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Literature / Inspector Rutledge

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Charles Todd's Inspector Ian Rutledge has appeared in thirteen mysteries since 1996, with the fourteenth scheduled for 2012. A World War I veteran, Rutledge has severe shell shock: he unceasingly hallucinates the voice of Hamish MacLeod, a young Scottish officer he was forced to execute for dereliction of duty. Hamish provides a running commentary on Rutledge's cases, which is sometimes helpful, sometimes not. In times of stress, however, Hamish becomes extremely vindictive, and makes it impossible for Rutledge to hear or understand anything else.

Provides examples of the following tropes:

  • Always Murder
  • Celibate Hero: Primarily because Rutledge is terrified that a serious love interest might figure out his mental condition. He calls off his relationship with his fiancee after the war and, when presented with another potential love interest later on in the series, opts not to pursue her.
  • Claustrophobia: Part of Rutledge's shellshock. After a bombing, he was Buried Alive under a mound of dirt, protected only by Hamish's corpse.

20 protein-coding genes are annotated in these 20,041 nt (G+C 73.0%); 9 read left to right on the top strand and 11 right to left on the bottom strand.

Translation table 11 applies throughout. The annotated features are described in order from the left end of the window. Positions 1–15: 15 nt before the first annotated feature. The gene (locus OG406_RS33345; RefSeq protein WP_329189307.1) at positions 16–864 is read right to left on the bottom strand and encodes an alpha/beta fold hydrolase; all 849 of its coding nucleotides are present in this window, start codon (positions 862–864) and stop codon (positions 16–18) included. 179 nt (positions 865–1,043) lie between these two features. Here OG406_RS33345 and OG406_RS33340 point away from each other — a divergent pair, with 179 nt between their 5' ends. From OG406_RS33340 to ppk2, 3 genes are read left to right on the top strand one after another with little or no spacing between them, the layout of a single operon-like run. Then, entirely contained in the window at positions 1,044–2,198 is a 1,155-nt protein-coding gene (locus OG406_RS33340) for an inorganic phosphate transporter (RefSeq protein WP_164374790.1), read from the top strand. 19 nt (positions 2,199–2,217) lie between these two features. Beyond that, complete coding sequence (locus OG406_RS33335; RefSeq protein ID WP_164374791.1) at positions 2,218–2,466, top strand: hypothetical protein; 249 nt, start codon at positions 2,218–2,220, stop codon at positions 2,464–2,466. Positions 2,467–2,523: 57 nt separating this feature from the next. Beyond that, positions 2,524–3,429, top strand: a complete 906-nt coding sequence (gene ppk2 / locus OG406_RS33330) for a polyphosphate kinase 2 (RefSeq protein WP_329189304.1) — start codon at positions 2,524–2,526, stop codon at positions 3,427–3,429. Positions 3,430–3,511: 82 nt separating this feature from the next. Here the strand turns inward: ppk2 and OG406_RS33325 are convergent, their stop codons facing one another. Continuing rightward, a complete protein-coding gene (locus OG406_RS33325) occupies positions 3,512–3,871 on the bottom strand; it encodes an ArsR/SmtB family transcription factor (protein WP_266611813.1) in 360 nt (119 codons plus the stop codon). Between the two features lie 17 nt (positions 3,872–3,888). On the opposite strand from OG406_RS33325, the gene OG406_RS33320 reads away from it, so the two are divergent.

• Connect the Deaths: A Fine Summer's Day.
  • Da Chief: Bowles.
  • Dead Person Conversation
  • Defective Detective
  • Demoted to Extra: Todd has noticeably reduced Hamish's presence in the most recent novels, to the point where Rutledge almost never hears him in Proof of Guilt. It's not clear whether Todd has become tired of the character or Rutledge's mental state is improving.
    • Averted in Hunting Shadows, where Hamish is in full force again.
  • Don't Look Back: Rutledge senses Hamish's presence immediately behind him. As a result, he's extremely careful about looking into mirrors, and becomes anxious when he has to ride in the back seat of a car.
  • Driven to Suicide: Maxwell Hume in A Lonely Death. In the same novel, Rutledge comes close to doing the same thing, then changes his mind.
  • Flashback Echo: Rutledge briefly suffers one in Hunting Shadows, as do some of the other WWI veterans.
  • Genteel Interbellum Setting: The action begins shortly after the end of World War I.
  • Greek Chorus: Hamish often fulfills this function.
  • Helpful Hallucination: Hamish can be this, pointing out details that Rutledge's conscious mind has overlooked.
  • Limited Advancement Opportunities: Rutledge is stuck at DI because Bowles repeatedly sabotages his career, once going so far as to sign off on his arrest for the attempted murder of another detective.
  • Police Procedural
  • Prequel: A Fine Summer's Day, published nineteen years after the first novel in the series. It's set in the months leading up to WWI.
  • Shell-Shocked Veteran